Portland Mayor tear-gassed in another night of unrest in US city

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PORTLAND The mayor of the US city of Portland, Mr Ted Wheeler, was stung by tear gas early yesterday morning after he joined demonstrators protesting against racial injustice and police brutality.

Security forces have frequently tear-gassed and clubbed demonstrators during weeks of unrest and Mr Wheeler, visiting the protest site outside the federal courthouse in downtown Portland, urged federal agents to be withdrawn from the city.

"They are not wanted here," he said.

But Mr Wheeler, who is also the city's police commissioner, was jeered at by demonstrators who called on him to resign and chanted "Shame on you".

Some said he should have done more to protect Portland's citizens.

The deployment of federal agents in Portland on July 4 is a flashpoint in a national debate over civil liberties that has roiled the US since the death of Mr George Floyd in police custody in Minneapolis on May 25.

Demonstrators and local officials see the move as a political ploy by US President Donald Trump to drum up a "law and order" campaign as he faces an uphill re-election battle.

After a few demonstrators had set trash bags on fire outside the courthouse, federal agents inside the Justice Centre fired tear gas, flash bangs and pepper balls into the area.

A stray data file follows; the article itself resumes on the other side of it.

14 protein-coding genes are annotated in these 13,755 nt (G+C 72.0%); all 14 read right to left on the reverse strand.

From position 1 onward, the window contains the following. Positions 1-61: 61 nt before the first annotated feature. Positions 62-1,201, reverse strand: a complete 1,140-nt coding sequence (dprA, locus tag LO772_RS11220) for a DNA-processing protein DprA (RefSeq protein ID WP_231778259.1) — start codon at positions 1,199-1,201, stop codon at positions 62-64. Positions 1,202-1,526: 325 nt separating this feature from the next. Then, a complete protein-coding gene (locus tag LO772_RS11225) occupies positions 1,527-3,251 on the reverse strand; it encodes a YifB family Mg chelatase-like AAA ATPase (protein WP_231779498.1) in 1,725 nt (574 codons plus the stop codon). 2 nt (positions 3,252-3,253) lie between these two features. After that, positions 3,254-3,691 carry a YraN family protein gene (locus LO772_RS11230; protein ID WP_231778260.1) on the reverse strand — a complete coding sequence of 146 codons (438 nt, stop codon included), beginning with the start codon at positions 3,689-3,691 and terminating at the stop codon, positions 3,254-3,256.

Mr Wheeler stood at the front of the line, in a surgical mask and goggles, and began to cough, a Reuters reporter said. He experienced two rounds of heavy tear gas. His eyes and nose were running, his face was red and his eyes were bloodshot.

Meanwhile, Mr Trump unveiled an expansion of the Operation Legend programme to more cities in a further effort by federal officials to tackle violence.

"Today I am announcing a surge of federal law enforcement into American communities plagued by violent crime," said Mr Trump, who has accused Democratic mayors and governors of tolerating crime waves.

"This bloodshed must end; this bloodshed will end," he said.

The programme involves deploying federal law enforcement agents to assist local police in combating what the Justice Department has described as a "surge" of violent crime. - REUTERS